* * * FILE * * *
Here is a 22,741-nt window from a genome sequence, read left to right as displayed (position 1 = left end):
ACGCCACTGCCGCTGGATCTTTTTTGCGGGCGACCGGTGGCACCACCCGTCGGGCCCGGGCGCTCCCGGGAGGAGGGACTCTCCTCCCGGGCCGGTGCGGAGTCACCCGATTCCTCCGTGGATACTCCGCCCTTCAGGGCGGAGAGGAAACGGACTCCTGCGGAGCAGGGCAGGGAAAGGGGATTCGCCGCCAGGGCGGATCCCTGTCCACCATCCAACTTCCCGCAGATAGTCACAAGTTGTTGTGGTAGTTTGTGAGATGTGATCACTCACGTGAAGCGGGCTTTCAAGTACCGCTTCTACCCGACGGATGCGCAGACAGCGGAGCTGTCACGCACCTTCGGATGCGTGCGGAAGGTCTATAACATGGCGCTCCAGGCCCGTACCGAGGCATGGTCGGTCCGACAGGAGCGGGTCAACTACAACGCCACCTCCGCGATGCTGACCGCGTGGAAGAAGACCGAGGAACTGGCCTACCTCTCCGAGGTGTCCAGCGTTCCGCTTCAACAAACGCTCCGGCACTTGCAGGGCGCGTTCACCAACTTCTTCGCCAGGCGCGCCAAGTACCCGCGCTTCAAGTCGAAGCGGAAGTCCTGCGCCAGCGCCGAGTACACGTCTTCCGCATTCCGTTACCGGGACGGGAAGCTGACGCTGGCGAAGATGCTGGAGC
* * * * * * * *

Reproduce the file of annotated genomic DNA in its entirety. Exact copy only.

Here is a 22,741-nt window from a genome sequence, read left to right as displayed (position 1 = left end):
ACGCCACTGCCGCTGGATCTTTTTTGCGGGCGACCGGTGGCACCACCCGTCGGGCCCGGGCGCTCCCGGGAGGAGGGACTCTCCTCCCGGGCCGGTGCGGAGTCACCCGATTCCTCCGTGGATACTCCGCCCTTCAGGGCGGAGAGGAAACGGACTCCTGCGGAGCAGGGCAGGGAAAGGGGATTCGCCGCCAGGGCGGATCCCTGTCCACCATCCAACTTCCCGCAGATAGTCACAAGTTGTTGTGGTAGTTTGTGAGATGTGATCACTCACGTGAAGCGGGCTTTCAAGTACCGCTTCTACCCGACGGATGCGCAGACAGCGGAGCTGTCACGCACCTTCGGATGCGTGCGGAAGGTCTATAACATGGCGCTCCAGGCCCGTACCGAGGCATGGTCGGTCCGACAGGAGCGGGTCAACTACAACGCCACCTCCGCGATGCTGACCGCGTGGAAGAAGACCGAGGAACTGGCCTACCTCTCCGAGGTGTCCAGCGTTCCGCTTCAACAAACGCTCCGGCACTTGCAGGGCGCGTTCACCAACTTCTTCGCCAGGCGCGCCAAGTACCCGCGCTTCAAGTCGAAGCGGAAGTCCTGCGCCAGCGCCGAGTACACGTCTTCCGCATTCCGTTACCGGGACGGGAAGCTGACGCTGGCGAAGATGCTGGAGC